tell me more

In August, the Fedora Project held its first Flock conference, a replacement for the North American and European FUDCon (Fedora Users and Developers Conference) events. Flock was a four-day, planned conference with talks, workshops, and hackfests, in contrast to FUDCon's barcamp model. In the interest of reaching beyond the community and reminding everyone that Fedora is so much broader than just a Linux project, the invited keynote speakers were from open source areas outside of the Fedora Project. One of those keynotes was by Dave Crossland, creator of the open font Cantarell and an active part of the free font movement.

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Why I love OwnCloud: answer to Dropbox lock-in

open source in the cloud

I recently covered the release of Dropbox platform and my thoughts on the impending cloud storage lock-in. I was also fortunate enough to run across what the guys over at NimbusBase are doing over the weekend. They seem to be the answer to the open API for mobile and web applications, providing a cross-cloud storage layer and a GPL reference implementation while they do it. I also penned a few thoughts on their model.

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User guide for open source project bug submissions

fixing bugs in open source projects

I recently announced a call to action for GNOME 3.10 Test Day for Fedora 20 on Facebook and I got a response that caused me to think about how everyone from the general public to developers submit and fix bugs for an open source project.

This was the interaction: » Read more

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Open source made me the man I am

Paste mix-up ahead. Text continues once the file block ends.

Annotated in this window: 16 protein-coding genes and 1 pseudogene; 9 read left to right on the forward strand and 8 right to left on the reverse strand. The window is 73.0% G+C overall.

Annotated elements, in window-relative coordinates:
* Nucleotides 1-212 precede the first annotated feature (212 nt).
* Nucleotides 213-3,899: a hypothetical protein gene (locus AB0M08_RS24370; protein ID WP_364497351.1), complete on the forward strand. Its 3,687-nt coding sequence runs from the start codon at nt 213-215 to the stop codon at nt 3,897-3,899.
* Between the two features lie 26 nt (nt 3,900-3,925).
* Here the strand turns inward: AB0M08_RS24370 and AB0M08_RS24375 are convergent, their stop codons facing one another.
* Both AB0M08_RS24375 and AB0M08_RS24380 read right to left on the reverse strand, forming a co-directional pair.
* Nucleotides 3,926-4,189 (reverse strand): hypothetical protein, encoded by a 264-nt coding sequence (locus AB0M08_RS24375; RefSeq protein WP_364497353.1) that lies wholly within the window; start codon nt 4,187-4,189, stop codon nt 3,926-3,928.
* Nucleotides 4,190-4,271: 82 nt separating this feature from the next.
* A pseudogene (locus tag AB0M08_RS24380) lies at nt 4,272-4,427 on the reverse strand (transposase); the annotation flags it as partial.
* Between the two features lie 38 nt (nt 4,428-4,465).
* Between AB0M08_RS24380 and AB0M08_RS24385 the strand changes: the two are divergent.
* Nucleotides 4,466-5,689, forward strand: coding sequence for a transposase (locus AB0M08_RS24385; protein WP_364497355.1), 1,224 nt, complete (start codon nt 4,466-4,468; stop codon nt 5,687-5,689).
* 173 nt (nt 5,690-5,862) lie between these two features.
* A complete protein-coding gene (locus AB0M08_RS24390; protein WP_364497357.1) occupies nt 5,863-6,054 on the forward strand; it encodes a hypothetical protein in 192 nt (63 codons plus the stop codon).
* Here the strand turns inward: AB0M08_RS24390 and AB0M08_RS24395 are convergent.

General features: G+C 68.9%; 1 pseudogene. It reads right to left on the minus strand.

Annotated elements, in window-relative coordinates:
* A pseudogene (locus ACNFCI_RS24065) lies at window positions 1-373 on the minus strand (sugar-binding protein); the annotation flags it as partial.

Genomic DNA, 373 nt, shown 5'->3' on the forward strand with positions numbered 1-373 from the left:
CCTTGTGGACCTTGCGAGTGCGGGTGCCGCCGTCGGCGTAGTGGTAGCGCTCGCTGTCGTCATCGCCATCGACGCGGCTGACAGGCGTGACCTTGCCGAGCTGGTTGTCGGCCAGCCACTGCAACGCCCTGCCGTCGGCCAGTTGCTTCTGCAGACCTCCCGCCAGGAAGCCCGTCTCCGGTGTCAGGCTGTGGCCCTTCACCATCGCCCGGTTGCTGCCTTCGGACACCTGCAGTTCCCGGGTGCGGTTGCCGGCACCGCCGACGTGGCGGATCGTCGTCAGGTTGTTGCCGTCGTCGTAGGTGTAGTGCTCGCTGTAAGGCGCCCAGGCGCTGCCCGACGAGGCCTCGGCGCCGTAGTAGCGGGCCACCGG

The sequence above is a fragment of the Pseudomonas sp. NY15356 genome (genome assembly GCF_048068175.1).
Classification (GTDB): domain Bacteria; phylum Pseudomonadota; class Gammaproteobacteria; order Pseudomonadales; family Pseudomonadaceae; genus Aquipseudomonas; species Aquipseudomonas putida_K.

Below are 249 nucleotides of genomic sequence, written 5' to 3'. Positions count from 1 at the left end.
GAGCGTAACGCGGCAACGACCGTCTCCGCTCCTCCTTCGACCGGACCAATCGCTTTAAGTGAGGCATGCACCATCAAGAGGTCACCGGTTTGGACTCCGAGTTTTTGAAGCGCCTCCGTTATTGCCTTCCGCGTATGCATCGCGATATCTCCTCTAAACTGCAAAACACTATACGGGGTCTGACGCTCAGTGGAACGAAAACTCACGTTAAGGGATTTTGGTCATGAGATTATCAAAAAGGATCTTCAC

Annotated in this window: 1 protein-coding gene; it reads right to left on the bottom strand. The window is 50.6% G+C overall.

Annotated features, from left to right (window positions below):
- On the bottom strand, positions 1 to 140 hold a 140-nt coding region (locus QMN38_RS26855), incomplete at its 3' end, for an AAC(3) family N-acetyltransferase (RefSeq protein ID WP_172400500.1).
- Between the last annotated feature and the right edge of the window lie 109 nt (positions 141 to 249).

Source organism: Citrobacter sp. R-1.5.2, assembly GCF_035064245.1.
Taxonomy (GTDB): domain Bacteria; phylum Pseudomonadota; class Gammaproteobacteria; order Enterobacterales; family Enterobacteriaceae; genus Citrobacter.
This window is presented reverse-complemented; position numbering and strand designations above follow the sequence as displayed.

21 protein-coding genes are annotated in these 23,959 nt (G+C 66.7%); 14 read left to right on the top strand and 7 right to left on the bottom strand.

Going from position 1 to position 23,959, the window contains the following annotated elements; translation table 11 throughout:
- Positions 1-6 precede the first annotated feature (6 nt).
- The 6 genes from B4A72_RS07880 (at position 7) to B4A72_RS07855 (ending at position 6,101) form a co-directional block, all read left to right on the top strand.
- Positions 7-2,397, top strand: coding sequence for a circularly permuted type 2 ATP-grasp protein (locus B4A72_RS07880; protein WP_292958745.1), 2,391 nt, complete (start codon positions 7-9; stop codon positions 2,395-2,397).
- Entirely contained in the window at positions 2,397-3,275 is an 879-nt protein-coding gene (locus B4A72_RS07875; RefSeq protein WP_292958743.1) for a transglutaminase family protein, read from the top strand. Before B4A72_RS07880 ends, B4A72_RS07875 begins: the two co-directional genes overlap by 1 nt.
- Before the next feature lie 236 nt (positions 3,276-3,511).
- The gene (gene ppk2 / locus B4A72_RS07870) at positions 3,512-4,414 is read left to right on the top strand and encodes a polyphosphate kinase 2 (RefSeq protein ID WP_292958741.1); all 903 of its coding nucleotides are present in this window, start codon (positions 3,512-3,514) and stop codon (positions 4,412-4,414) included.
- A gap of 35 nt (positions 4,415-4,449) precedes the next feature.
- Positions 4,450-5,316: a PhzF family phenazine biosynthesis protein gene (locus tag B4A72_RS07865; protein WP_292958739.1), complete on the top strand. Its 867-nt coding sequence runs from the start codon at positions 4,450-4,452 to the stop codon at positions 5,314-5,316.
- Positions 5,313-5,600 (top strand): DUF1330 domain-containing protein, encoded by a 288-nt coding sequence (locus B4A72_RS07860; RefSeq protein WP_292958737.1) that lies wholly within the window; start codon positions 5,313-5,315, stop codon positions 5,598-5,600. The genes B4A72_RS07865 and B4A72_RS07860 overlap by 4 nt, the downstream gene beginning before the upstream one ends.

open source story

I used to be a (sad) freelance PHP developer with some front-end skill working for tiny to small local companies. The best gig I had at the time was for a video games distributor here in Italy. The client was great but the job was admittedly boring and sometimes even frustrating. I knew I had more to give and was feeling trapped in quicksand.

The single most important decision in my career was to start developing open source software (OSS) and blogging about it. I started with silly things such as a PHP clean URL generator or the onClick delay removal, and I ended up with iScroll and the Add to Homescreen widgets. » Read more

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How non-programmers can contribute to open source projects

open source projects

I get asked a lot by people who are interested in helping out open source projects, but have absolutely no programming skills. What can they do? Well, here’s a few ideas how non-programmers can contribute to open source projects.

It is worth noting that it is best to contribute to software that you actually use yourself. That way you feel the benefits.

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Up close and personal with Twitter's Open Source Manager Chris Aniszczyk

twitter and open source
All Things Open eBook

Download the free All Things Open interview series eBook

It's official: Twitter is a global phenomenon, and it's hard to argue against the numbers supporting that statement. What started as a small, quasi-micro-blogging company in 2006, gained steam in 2007 with the service generating around 500,000 tweets per quarter, or roughly 1100 tweets per day, and exploded to worldwide service with a staggering 500 million tweets per day by 2013.